Do you find it difficult to get your cat or dog to swallow a pill when they need to take medication? Put a small amount of butter or margarine on the pill. After putting it in your pet's mouth, rub his throat and blow air into his nose, this helps the pill go down much easier.
By Arle12 from Petersburg, IN
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By (Guest Post)04/06/2006
Another idea is to cover the pill with peanut butter...I put the pill in a teaspoon covered with peanut butter and let them lick the spoon....
By Pam (Guest Post)12/23/2007
We tried everything with our husky. Only liverwurst seems to work. It smells so much; it disguises the smell of the antibiotics.
My dogs are not the problem but the cats can be! lol
Butter is a good idea for them, I've been doing this for years :-) Thank you for the suggestions!
By Keith (Guest Post)10/08/2007
I was using peanut butter. But that stopped working when the dog got wise to it. I'm not sure if he tasted the pill. The vet said the dog has to finish all the antibiotics, but there has to be about 50 pills in there! :o Now I just resort to pushing it as far back in the dogs mouth as I can and holding it down. So frustrating!
By Sharon in KS04/08/2006
For years we have been very successful, with our vet's blessing, wrapping the pills in a piece of sliced cheese or hiding it in peanut butter. Our oldest dog is now suffering from liver failure after years of being on phenobarb and all of a sudden decided not to eat. Most food including the prescription diet from the vet is upsetting her tummy. I bought a special plastic syringe from the pet store that helps get the pill to the back of her throat. If she's being cooperative I prefer to use my thumb to push the capsules to the back of her tongue. Neither method appears to cause her any distress or choking.
It would be better to get a soft treat that is good for the dogs and place the pill in the treat.. Butter or margerine is a fat and can cause a panceratic attack amoung other things. I have a Yorkie who is very sensitive to foods other than her dog food and shredded carrots so this is first hand knowledge. Ask your vet the next time you visit! They will tell you to avoid human food if possible!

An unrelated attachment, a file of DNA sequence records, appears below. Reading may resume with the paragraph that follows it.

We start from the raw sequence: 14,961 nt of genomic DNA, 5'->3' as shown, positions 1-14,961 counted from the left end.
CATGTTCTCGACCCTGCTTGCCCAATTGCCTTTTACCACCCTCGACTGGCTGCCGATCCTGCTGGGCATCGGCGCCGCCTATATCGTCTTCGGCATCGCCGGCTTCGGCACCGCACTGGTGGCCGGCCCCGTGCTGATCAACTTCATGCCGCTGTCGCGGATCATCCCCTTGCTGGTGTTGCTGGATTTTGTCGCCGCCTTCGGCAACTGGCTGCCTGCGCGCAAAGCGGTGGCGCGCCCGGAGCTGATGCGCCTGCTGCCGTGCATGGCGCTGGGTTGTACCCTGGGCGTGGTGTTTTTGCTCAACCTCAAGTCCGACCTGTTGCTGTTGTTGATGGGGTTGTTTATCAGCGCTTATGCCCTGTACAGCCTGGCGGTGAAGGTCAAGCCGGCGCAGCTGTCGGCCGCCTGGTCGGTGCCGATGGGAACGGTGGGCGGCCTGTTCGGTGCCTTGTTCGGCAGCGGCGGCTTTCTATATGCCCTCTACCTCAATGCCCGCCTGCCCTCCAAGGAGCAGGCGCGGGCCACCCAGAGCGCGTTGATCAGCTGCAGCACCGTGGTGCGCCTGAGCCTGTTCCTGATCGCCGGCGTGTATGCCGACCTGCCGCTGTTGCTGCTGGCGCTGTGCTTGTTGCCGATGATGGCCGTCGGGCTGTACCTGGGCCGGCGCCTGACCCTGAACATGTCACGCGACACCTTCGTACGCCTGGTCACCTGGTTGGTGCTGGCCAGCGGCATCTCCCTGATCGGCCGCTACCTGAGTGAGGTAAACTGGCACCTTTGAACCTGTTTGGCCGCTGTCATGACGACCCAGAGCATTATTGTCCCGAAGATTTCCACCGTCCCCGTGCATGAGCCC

By Grandma Margie (Guest Post)04/08/2006
Our Australian Shepherd, Drover, isn't fed people food (except when a neighbor lady sneaks him some leftover roast beef!). He is estatic when we give him a tiny, 1/2 inch square, of Velveeta cheese. The silly boy has no clue there was a pill in that treat he just gulped down! My sweet cat "Little Girl" was a different story! I could not hide a pill in anything. She'd find it and spit it out! I thought for sure sticking it in a chunk of yummy tuna would do the trick but she found it. Giving her a pill meant holding her, poking the pill as far back in her mouth as I could, then gently holding her mouth shut and stroking her throat until she finally had to swallow it! It also meant I got scratched and bit! Thankfully we didn't have to do that too often. She was a beautiful, tiny, calico cat. I had her for 19 years. She had to be put to sleep when her kidneys failed and she was in pain. That was 6 years ago. I still miss her a lot and find myself automatically "not stepping on her" at the kitchen sink. She constantly did figure eights around my ankles there.
Push the pills into a (raw or cooked) meatball. This is what my parents used to do, for our pets. It worked well.
By Lynn (Guest Post)04/07/2006
I grind pills up with a mortar and pestle and put it in canned food. It's painless for both of us.
My German Shepherd has to take anti-anxiety capsules every day and I hide them in cheese. I roll the capsule up in the cheese, hold it in my hand until the cheese warms up then give it to him. He gulps it down quickly. When I'm out of cheese, I mearly open his mouth, push the capsule as far down his throat as I safely can, gently hold his mouth closed and rub his throat until that tongue comes out. When I see that, I know he has swallowed the capsule.
The best way to get your dog to swallow pills is to get them use to you opening their mouths while they are young. You can check their teeth, gums, etc. without getting bitten. Same thing with trimming toenails. Get your little one accustomed to you handling their feet while they are still young. It's best to trim nails when the dog has been exercised and tired. They are less likely to fight you.
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